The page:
North Carolina's new Mental Health and Substance Abuse task force meets for the first time Tuesday.
Governor Pat McCrory appointed North Carolina Supreme Court Chief Justice Mark Martin and Health Secretary Rick Brajer to co-chair the task force. The 24-member panel will include legal experts, law officers, legislators, doctors and academics. The panel will also include advocates to come up with a recommendation about how the state should handle short-term and long-term mental health care and substance abuse treatment.
Jack Register leads North Carolina's chapter of the National Alliance on Mental Illness. He's optimistic about the diverse group's ability to come up with creative solutions, but he also has concerns.
"Everything that we do around caring for vulnerable people requires funding," Register says. "If we come up with some of the best practices that are available in the country, and we come up with the best ideas for how we should do this, if the funding just isn't there, then what we do is really not going go anywhere."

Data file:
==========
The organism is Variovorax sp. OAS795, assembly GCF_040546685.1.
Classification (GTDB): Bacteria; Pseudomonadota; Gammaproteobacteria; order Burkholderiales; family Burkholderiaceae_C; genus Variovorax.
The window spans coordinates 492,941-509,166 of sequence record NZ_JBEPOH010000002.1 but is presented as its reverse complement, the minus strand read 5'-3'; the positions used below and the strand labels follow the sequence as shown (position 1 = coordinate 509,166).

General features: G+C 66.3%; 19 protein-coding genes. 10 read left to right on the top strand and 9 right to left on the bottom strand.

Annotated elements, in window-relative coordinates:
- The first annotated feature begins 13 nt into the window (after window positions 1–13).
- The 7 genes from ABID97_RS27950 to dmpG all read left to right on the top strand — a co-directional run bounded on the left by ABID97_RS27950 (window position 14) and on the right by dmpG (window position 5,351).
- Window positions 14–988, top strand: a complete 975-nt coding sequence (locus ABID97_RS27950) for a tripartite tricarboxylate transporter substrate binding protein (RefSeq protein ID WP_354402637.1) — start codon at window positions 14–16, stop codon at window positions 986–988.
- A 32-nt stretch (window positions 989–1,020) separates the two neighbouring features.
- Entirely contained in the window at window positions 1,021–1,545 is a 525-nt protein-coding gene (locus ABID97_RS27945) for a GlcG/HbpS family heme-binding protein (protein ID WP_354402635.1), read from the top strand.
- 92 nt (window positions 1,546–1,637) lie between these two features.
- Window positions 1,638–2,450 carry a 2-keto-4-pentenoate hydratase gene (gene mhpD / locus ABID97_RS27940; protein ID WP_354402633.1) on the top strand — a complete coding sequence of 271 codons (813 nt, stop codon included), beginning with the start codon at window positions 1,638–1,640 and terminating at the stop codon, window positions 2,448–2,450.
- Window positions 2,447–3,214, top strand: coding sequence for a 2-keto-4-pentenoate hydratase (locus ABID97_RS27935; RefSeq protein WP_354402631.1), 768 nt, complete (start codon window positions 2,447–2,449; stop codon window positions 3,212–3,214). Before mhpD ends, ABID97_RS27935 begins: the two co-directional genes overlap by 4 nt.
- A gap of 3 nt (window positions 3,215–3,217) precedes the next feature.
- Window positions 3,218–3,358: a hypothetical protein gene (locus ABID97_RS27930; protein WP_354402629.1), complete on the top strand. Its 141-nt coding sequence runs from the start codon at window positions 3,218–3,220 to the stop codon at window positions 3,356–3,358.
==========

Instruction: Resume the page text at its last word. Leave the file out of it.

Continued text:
State Chief Supreme Court Justice Mark Martin says he is hopeful that the panel's united front will convince the legislature to support its findings.
Martin says he's interested in seeing whether the six locally-founded mental health courts can be replicated across the state.
"There should be uniformity and services that are offered statewide," Martin says. "You shouldn't have a more effective opportunity to receive services that you need just because of the county you live in."
Chief Justice Martin says he hopes the task force will have recommendations for the the governor by May 1, 2016.
Tuesday's task force meeting will be at 2 p.m. the McKimmon Center at NC State University. Martin says all meetings will be open to the public.